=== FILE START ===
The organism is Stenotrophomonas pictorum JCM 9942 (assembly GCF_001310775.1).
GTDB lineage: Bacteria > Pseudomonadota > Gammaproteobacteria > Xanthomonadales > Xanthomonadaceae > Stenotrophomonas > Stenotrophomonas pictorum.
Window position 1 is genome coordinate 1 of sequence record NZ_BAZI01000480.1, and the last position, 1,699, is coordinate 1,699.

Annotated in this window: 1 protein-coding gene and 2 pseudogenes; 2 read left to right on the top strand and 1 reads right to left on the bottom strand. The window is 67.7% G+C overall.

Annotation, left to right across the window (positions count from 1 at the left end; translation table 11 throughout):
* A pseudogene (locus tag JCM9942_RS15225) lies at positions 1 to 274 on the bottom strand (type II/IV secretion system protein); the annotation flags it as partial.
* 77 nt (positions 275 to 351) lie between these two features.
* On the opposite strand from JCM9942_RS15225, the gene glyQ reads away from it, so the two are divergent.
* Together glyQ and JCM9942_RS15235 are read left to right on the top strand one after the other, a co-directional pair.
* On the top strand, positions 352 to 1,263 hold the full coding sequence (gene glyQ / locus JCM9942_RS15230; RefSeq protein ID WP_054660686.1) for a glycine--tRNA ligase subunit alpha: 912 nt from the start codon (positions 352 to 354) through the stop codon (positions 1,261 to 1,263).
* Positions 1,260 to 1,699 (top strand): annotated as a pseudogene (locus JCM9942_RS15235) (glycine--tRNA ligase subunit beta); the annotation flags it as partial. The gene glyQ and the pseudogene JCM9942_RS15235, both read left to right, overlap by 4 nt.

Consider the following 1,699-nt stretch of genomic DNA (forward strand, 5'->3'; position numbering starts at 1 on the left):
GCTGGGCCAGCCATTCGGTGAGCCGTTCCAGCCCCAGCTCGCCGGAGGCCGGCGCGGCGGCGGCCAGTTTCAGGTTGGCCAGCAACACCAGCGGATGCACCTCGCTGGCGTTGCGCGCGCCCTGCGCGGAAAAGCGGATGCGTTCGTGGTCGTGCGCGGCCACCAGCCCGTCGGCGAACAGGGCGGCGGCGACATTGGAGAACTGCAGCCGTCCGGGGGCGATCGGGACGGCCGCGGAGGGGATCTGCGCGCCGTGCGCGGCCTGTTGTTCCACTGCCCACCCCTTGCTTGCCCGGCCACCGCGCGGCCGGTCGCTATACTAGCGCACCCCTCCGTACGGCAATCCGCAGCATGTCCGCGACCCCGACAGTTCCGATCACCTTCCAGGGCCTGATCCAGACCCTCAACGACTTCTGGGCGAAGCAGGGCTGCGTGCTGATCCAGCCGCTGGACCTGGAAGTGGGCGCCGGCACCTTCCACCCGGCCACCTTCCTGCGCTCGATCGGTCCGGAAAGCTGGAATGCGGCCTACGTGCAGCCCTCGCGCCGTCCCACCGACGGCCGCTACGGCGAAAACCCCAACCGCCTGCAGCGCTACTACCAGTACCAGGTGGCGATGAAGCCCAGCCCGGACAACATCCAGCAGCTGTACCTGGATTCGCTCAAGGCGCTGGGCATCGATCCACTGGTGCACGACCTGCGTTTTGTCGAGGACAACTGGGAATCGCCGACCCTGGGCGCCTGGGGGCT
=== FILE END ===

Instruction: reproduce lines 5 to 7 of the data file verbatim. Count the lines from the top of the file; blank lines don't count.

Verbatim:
Annotation, left to right across the window (positions count from 1 at the left end; translation table 11 throughout):
* A pseudogene (locus tag JCM9942_RS15225) lies at positions 1 to 274 on the bottom strand (type II/IV secretion system protein); the annotation flags it as partial.
* 77 nt (positions 275 to 351) lie between these two features.